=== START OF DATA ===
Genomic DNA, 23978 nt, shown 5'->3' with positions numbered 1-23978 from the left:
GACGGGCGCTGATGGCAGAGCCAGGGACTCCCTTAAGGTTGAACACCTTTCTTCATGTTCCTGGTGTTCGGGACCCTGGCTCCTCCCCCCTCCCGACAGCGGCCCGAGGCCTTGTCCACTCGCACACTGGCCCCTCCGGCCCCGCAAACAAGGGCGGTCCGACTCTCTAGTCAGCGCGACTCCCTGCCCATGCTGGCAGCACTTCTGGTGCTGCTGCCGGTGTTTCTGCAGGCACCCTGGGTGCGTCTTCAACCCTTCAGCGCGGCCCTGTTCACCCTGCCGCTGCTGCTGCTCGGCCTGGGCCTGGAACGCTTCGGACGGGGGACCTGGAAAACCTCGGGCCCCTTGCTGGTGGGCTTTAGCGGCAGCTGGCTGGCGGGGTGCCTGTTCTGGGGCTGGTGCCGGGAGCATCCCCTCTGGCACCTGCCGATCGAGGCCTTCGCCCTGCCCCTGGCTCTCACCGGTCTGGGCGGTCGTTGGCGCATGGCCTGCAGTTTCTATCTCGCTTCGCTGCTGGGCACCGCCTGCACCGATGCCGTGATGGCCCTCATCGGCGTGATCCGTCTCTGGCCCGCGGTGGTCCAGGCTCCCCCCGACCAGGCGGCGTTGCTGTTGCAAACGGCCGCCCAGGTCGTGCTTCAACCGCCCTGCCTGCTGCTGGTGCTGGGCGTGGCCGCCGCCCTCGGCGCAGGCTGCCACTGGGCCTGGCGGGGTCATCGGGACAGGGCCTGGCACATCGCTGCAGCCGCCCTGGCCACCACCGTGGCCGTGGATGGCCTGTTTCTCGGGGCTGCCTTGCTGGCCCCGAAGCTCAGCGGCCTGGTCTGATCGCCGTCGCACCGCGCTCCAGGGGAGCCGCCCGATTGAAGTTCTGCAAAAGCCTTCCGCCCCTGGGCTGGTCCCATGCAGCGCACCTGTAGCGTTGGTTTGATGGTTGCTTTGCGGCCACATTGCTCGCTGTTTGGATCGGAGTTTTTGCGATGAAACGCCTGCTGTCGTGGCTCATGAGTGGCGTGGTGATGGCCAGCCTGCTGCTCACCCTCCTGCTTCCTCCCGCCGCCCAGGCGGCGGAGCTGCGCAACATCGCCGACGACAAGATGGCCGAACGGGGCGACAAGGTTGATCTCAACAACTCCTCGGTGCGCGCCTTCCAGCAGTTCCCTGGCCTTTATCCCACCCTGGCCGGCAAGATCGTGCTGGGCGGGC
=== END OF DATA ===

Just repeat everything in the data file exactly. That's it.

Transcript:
Genomic DNA, 23978 nt, shown 5'->3' with positions numbered 1-23978 from the left:
GACGGGCGCTGATGGCAGAGCCAGGGACTCCCTTAAGGTTGAACACCTTTCTTCATGTTCCTGGTGTTCGGGACCCTGGCTCCTCCCCCCTCCCGACAGCGGCCCGAGGCCTTGTCCACTCGCACACTGGCCCCTCCGGCCCCGCAAACAAGGGCGGTCCGACTCTCTAGTCAGCGCGACTCCCTGCCCATGCTGGCAGCACTTCTGGTGCTGCTGCCGGTGTTTCTGCAGGCACCCTGGGTGCGTCTTCAACCCTTCAGCGCGGCCCTGTTCACCCTGCCGCTGCTGCTGCTCGGCCTGGGCCTGGAACGCTTCGGACGGGGGACCTGGAAAACCTCGGGCCCCTTGCTGGTGGGCTTTAGCGGCAGCTGGCTGGCGGGGTGCCTGTTCTGGGGCTGGTGCCGGGAGCATCCCCTCTGGCACCTGCCGATCGAGGCCTTCGCCCTGCCCCTGGCTCTCACCGGTCTGGGCGGTCGTTGGCGCATGGCCTGCAGTTTCTATCTCGCTTCGCTGCTGGGCACCGCCTGCACCGATGCCGTGATGGCCCTCATCGGCGTGATCCGTCTCTGGCCCGCGGTGGTCCAGGCTCCCCCCGACCAGGCGGCGTTGCTGTTGCAAACGGCCGCCCAGGTCGTGCTTCAACCGCCCTGCCTGCTGCTGGTGCTGGGCGTGGCCGCCGCCCTCGGCGCAGGCTGCCACTGGGCCTGGCGGGGTCATCGGGACAGGGCCTGGCACATCGCTGCAGCCGCCCTGGCCACCACCGTGGCCGTGGATGGCCTGTTTCTCGGGGCTGCCTTGCTGGCCCCGAAGCTCAGCGGCCTGGTCTGATCGCCGTCGCACCGCGCTCCAGGGGAGCCGCCCGATTGAAGTTCTGCAAAAGCCTTCCGCCCCTGGGCTGGTCCCATGCAGCGCACCTGTAGCGTTGGTTTGATGGTTGCTTTGCGGCCACATTGCTCGCTGTTTGGATCGGAGTTTTTGCGATGAAACGCCTGCTGTCGTGGCTCATGAGTGGCGTGGTGATGGCCAGCCTGCTGCTCACCCTCCTGCTTCCTCCCGCCGCCCAGGCGGCGGAGCTGCGCAACATCGCCGACGACAAGATGGCCGAACGGGGCGACAAGGTTGATCTCAACAACTCCTCGGTGCGCGCCTTCCAGCAGTTCCCTGGCCTTTATCCCACCCTGGCCGGCAAGATCGTGCTGGGCGGGC